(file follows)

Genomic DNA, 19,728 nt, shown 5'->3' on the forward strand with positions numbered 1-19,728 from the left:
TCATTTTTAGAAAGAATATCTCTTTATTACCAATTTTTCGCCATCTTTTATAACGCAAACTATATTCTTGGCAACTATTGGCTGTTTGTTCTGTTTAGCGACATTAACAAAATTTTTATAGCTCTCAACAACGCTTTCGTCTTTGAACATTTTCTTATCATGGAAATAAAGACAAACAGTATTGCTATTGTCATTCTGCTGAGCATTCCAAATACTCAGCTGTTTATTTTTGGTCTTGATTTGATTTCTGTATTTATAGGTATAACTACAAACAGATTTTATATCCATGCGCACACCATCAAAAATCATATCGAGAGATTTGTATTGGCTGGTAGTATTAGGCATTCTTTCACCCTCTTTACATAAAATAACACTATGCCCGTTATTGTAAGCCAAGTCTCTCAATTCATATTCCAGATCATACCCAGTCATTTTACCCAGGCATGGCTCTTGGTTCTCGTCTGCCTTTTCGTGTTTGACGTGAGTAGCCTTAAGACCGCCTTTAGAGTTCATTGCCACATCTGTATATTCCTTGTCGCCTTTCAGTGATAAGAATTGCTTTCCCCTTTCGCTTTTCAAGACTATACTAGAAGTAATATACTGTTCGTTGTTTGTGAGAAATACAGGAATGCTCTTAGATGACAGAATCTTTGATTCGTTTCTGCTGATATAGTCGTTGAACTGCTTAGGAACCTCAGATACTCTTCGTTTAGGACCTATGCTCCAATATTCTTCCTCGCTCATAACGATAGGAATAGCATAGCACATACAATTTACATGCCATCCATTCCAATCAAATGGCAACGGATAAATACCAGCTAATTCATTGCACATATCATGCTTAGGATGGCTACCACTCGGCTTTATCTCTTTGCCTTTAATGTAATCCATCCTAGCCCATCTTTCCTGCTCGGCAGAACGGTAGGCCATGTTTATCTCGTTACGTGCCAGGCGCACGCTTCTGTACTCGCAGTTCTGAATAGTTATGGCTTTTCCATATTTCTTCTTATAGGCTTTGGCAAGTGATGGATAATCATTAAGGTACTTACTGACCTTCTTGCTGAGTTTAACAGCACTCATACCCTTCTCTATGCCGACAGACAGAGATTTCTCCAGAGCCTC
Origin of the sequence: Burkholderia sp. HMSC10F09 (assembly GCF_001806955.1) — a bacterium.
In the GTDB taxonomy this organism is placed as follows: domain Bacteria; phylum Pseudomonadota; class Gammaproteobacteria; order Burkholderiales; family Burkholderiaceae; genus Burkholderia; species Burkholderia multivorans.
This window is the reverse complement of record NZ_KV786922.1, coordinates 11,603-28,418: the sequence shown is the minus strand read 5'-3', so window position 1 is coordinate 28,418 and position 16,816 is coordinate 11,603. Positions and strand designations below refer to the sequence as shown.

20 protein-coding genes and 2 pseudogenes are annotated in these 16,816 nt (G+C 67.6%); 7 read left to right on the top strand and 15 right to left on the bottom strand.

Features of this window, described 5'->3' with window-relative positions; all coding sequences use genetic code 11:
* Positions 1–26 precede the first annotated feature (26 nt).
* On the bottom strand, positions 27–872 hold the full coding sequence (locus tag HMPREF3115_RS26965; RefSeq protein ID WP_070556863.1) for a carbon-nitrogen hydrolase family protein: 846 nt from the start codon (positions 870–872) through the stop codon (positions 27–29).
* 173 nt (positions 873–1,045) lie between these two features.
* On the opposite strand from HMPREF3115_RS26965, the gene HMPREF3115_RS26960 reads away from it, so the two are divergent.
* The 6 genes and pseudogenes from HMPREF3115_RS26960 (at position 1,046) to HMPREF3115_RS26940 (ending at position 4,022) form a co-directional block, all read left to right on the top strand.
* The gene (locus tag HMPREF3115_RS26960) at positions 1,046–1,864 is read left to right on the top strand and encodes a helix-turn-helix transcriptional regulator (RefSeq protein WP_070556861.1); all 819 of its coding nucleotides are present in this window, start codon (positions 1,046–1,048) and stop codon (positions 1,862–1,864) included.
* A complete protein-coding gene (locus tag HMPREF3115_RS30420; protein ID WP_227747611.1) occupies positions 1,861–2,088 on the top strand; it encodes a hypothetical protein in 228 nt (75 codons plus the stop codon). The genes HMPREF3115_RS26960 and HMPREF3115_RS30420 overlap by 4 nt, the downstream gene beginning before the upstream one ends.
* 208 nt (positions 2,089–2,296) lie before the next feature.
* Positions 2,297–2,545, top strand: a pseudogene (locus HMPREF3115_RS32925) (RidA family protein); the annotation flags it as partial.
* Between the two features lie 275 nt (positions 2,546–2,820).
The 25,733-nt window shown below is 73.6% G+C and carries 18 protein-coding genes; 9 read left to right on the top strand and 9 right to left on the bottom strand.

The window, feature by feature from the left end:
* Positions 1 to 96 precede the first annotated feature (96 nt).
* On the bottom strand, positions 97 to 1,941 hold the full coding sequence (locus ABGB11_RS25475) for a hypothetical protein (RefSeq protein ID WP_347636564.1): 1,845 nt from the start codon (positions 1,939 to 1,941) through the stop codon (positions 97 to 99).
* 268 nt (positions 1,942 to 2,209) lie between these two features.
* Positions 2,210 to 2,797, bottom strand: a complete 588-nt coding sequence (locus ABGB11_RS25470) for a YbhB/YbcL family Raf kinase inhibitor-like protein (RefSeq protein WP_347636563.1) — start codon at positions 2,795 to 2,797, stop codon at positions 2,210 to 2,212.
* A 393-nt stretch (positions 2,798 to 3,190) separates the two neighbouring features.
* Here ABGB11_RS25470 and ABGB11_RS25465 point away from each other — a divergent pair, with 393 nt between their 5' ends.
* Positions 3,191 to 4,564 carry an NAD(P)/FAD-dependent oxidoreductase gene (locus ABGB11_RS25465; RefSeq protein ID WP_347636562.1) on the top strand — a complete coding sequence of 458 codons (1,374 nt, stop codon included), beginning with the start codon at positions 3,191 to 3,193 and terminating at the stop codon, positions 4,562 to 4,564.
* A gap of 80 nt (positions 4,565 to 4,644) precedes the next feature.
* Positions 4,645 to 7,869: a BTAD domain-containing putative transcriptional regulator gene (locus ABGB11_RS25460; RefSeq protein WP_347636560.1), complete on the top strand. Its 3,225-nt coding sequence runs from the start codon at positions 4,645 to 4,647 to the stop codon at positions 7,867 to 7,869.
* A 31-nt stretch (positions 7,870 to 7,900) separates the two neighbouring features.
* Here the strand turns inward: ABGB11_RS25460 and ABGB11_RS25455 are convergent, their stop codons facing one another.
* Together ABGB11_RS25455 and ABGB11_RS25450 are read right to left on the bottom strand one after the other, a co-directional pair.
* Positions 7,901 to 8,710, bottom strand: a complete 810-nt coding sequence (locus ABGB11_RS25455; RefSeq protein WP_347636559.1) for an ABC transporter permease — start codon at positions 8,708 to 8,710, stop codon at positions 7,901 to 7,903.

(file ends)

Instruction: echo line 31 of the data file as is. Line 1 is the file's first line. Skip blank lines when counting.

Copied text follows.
* Together ABGB11_RS25455 and ABGB11_RS25450 are read right to left on the bottom strand one after the other, a co-directional pair.